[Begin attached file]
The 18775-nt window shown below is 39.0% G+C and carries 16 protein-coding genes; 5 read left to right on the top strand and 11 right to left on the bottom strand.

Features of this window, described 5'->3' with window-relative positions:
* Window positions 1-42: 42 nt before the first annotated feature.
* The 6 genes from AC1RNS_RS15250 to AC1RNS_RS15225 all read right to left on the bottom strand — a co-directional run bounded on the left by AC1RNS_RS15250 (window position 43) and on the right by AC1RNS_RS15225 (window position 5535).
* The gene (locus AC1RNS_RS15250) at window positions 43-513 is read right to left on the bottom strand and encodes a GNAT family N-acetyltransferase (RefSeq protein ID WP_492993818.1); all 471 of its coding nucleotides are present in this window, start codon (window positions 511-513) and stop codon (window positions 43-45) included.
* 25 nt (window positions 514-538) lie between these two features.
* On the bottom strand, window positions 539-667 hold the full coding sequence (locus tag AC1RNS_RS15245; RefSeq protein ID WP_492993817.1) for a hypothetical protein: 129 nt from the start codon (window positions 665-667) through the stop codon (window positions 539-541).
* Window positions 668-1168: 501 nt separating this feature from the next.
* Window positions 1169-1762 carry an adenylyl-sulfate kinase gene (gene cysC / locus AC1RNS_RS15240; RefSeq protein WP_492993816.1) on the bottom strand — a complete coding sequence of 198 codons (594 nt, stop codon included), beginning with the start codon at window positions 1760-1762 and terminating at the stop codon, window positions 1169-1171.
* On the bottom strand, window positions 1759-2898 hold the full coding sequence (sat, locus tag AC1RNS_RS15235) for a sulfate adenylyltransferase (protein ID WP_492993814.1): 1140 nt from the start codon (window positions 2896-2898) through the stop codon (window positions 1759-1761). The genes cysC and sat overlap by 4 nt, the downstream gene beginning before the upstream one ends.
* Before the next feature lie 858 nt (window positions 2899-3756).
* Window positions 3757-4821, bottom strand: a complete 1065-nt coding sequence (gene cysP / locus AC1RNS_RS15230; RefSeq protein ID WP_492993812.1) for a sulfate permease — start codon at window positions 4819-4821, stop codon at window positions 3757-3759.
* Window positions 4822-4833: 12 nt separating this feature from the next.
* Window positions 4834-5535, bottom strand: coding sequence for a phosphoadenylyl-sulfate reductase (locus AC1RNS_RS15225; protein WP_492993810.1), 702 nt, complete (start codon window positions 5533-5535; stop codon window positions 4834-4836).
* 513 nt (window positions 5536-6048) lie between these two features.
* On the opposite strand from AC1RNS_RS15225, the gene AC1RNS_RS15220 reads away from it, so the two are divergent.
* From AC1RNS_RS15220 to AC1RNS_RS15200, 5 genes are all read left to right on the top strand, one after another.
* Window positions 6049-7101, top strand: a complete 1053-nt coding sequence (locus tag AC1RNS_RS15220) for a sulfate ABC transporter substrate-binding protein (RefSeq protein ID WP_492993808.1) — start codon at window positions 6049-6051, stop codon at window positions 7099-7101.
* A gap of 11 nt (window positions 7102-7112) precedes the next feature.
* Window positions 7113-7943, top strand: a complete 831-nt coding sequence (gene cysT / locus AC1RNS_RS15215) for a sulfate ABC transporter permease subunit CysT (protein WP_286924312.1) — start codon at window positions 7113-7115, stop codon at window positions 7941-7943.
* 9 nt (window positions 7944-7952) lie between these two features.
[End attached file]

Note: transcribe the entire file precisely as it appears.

The 18775-nt window shown below is 39.0% G+C and carries 16 protein-coding genes; 5 read left to right on the top strand and 11 right to left on the bottom strand.

Features of this window, described 5'->3' with window-relative positions:
* Window positions 1-42: 42 nt before the first annotated feature.
* The 6 genes from AC1RNS_RS15250 to AC1RNS_RS15225 all read right to left on the bottom strand — a co-directional run bounded on the left by AC1RNS_RS15250 (window position 43) and on the right by AC1RNS_RS15225 (window position 5535).
* The gene (locus AC1RNS_RS15250) at window positions 43-513 is read right to left on the bottom strand and encodes a GNAT family N-acetyltransferase (RefSeq protein ID WP_492993818.1); all 471 of its coding nucleotides are present in this window, start codon (window positions 511-513) and stop codon (window positions 43-45) included.
* 25 nt (window positions 514-538) lie between these two features.
* On the bottom strand, window positions 539-667 hold the full coding sequence (locus tag AC1RNS_RS15245; RefSeq protein ID WP_492993817.1) for a hypothetical protein: 129 nt from the start codon (window positions 665-667) through the stop codon (window positions 539-541).
* Window positions 668-1168: 501 nt separating this feature from the next.
* Window positions 1169-1762 carry an adenylyl-sulfate kinase gene (gene cysC / locus AC1RNS_RS15240; RefSeq protein WP_492993816.1) on the bottom strand — a complete coding sequence of 198 codons (594 nt, stop codon included), beginning with the start codon at window positions 1760-1762 and terminating at the stop codon, window positions 1169-1171.
* On the bottom strand, window positions 1759-2898 hold the full coding sequence (sat, locus tag AC1RNS_RS15235) for a sulfate adenylyltransferase (protein ID WP_492993814.1): 1140 nt from the start codon (window positions 2896-2898) through the stop codon (window positions 1759-1761). The genes cysC and sat overlap by 4 nt, the downstream gene beginning before the upstream one ends.
* Before the next feature lie 858 nt (window positions 2899-3756).
* Window positions 3757-4821, bottom strand: a complete 1065-nt coding sequence (gene cysP / locus AC1RNS_RS15230; RefSeq protein ID WP_492993812.1) for a sulfate permease — start codon at window positions 4819-4821, stop codon at window positions 3757-3759.
* Window positions 4822-4833: 12 nt separating this feature from the next.
* Window positions 4834-5535, bottom strand: coding sequence for a phosphoadenylyl-sulfate reductase (locus AC1RNS_RS15225; protein WP_492993810.1), 702 nt, complete (start codon window positions 5533-5535; stop codon window positions 4834-4836).
* 513 nt (window positions 5536-6048) lie between these two features.
* On the opposite strand from AC1RNS_RS15225, the gene AC1RNS_RS15220 reads away from it, so the two are divergent.
* From AC1RNS_RS15220 to AC1RNS_RS15200, 5 genes are all read left to right on the top strand, one after another.
* Window positions 6049-7101, top strand: a complete 1053-nt coding sequence (locus tag AC1RNS_RS15220) for a sulfate ABC transporter substrate-binding protein (RefSeq protein ID WP_492993808.1) — start codon at window positions 6049-6051, stop codon at window positions 7099-7101.
* A gap of 11 nt (window positions 7102-7112) precedes the next feature.
* Window positions 7113-7943, top strand: a complete 831-nt coding sequence (gene cysT / locus AC1RNS_RS15215) for a sulfate ABC transporter permease subunit CysT (protein WP_286924312.1) — start codon at window positions 7113-7115, stop codon at window positions 7941-7943.
* 9 nt (window positions 7944-7952) lie between these two features.